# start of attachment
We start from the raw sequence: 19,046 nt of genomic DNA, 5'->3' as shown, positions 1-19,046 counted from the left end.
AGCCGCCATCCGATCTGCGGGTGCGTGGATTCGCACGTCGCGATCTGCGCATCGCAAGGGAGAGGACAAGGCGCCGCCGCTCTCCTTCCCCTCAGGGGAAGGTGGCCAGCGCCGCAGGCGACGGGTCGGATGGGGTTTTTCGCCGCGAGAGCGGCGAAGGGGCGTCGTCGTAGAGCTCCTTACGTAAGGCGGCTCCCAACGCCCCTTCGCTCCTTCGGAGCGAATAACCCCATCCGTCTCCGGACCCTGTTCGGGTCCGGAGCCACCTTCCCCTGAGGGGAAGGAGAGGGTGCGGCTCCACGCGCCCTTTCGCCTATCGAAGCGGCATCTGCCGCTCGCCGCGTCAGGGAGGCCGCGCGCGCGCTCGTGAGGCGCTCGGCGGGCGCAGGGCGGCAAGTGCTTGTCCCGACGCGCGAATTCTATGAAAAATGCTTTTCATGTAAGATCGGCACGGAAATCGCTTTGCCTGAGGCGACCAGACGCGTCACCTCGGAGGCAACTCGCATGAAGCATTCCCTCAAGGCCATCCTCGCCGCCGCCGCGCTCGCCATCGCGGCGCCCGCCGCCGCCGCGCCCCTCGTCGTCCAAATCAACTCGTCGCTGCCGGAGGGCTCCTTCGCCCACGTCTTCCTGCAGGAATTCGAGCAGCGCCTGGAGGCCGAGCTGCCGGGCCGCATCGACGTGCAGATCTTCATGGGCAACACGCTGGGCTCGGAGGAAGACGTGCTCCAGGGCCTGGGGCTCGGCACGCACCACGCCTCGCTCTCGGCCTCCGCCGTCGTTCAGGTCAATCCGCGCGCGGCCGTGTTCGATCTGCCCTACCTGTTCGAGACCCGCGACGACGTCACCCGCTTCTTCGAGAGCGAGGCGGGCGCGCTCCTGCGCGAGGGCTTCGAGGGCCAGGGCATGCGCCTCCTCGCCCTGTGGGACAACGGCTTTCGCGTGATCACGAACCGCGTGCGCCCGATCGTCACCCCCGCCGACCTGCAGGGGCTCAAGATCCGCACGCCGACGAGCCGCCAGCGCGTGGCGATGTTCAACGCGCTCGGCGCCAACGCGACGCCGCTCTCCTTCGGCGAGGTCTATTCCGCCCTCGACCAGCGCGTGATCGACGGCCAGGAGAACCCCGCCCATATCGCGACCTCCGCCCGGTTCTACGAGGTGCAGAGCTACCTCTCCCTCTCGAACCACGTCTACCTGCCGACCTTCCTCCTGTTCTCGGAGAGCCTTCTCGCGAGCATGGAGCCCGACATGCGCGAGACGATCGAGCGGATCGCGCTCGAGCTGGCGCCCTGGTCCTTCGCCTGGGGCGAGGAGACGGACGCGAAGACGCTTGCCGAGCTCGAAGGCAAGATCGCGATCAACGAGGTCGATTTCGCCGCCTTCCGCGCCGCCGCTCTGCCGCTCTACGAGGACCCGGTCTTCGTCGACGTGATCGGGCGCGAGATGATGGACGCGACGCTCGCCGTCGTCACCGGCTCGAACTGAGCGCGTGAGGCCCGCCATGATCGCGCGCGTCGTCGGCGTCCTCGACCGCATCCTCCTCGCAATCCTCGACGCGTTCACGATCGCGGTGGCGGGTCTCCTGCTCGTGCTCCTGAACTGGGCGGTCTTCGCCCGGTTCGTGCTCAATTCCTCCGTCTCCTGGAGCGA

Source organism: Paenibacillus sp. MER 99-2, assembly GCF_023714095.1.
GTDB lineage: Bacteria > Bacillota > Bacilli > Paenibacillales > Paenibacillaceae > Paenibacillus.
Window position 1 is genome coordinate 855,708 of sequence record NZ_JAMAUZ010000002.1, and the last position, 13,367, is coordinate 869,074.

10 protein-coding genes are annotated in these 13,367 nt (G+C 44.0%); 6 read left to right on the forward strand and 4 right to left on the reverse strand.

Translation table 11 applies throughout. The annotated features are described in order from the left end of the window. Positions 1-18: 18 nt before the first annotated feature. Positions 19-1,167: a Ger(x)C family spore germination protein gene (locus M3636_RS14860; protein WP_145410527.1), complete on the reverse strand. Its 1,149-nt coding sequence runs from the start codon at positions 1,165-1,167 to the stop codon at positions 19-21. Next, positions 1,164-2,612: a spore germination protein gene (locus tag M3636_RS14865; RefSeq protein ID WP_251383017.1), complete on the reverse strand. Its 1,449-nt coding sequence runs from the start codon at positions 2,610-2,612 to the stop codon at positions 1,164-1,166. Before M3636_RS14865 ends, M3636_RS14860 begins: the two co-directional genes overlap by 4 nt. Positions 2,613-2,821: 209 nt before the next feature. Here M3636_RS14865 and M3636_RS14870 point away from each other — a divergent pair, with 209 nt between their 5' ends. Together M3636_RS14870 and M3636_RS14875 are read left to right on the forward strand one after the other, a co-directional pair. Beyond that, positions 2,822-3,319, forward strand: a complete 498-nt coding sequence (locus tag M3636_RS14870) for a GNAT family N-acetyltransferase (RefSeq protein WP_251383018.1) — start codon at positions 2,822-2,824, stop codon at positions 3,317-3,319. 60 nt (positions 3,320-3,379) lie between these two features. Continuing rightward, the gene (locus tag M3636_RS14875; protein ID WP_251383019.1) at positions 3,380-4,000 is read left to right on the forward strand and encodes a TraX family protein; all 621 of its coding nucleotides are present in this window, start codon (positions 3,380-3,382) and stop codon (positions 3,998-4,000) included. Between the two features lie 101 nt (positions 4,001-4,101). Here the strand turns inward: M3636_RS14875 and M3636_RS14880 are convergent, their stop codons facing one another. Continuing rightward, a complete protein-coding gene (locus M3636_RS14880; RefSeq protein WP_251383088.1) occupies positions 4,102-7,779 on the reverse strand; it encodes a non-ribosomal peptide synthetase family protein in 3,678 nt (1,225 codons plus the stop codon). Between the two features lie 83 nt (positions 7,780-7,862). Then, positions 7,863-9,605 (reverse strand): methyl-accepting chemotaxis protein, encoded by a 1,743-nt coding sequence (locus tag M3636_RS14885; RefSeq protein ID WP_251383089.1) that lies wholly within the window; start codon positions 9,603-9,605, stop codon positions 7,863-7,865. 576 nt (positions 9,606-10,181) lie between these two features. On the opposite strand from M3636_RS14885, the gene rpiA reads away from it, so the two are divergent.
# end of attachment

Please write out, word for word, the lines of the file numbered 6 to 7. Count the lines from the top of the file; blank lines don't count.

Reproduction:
10 protein-coding genes are annotated in these 13,367 nt (G+C 44.0%); 6 read left to right on the forward strand and 4 right to left on the reverse strand.

Translation table 11 applies throughout. The annotated features are described in order from the left end of the window. Positions 1-18: 18 nt before the first annotated feature. Positions 19-1,167: a Ger(x)C family spore germination protein gene (locus M3636_RS14860; protein WP_145410527.1), complete on the reverse strand. Its 1,149-nt coding sequence runs from the start codon at positions 1,165-1,167 to the stop codon at positions 19-21. Next, positions 1,164-2,612: a spore germination protein gene (locus tag M3636_RS14865; RefSeq protein ID WP_251383017.1), complete on the reverse strand. Its 1,449-nt coding sequence runs from the start codon at positions 2,610-2,612 to the stop codon at positions 1,164-1,166. Before M3636_RS14865 ends, M3636_RS14860 begins: the two co-directional genes overlap by 4 nt. Positions 2,613-2,821: 209 nt before the next feature. Here M3636_RS14865 and M3636_RS14870 point away from each other — a divergent pair, with 209 nt between their 5' ends. Together M3636_RS14870 and M3636_RS14875 are read left to right on the forward strand one after the other, a co-directional pair. Beyond that, positions 2,822-3,319, forward strand: a complete 498-nt coding sequence (locus tag M3636_RS14870) for a GNAT family N-acetyltransferase (RefSeq protein WP_251383018.1) — start codon at positions 2,822-2,824, stop codon at positions 3,317-3,319. 60 nt (positions 3,320-3,379) lie between these two features. Continuing rightward, the gene (locus tag M3636_RS14875; protein ID WP_251383019.1) at positions 3,380-4,000 is read left to right on the forward strand and encodes a TraX family protein; all 621 of its coding nucleotides are present in this window, start codon (positions 3,380-3,382) and stop codon (positions 3,998-4,000) included. Between the two features lie 101 nt (positions 4,001-4,101). Here the strand turns inward: M3636_RS14875 and M3636_RS14880 are convergent, their stop codons facing one another. Continuing rightward, a complete protein-coding gene (locus M3636_RS14880; RefSeq protein WP_251383088.1) occupies positions 4,102-7,779 on the reverse strand; it encodes a non-ribosomal peptide synthetase family protein in 3,678 nt (1,225 codons plus the stop codon). Between the two features lie 83 nt (positions 7,780-7,862). Then, positions 7,863-9,605 (reverse strand): methyl-accepting chemotaxis protein, encoded by a 1,743-nt coding sequence (locus tag M3636_RS14885; RefSeq protein ID WP_251383089.1) that lies wholly within the window; start codon positions 9,603-9,605, stop codon positions 7,863-7,865. 576 nt (positions 9,606-10,181) lie between these two features. On the opposite strand from M3636_RS14885, the gene rpiA reads away from it, so the two are divergent.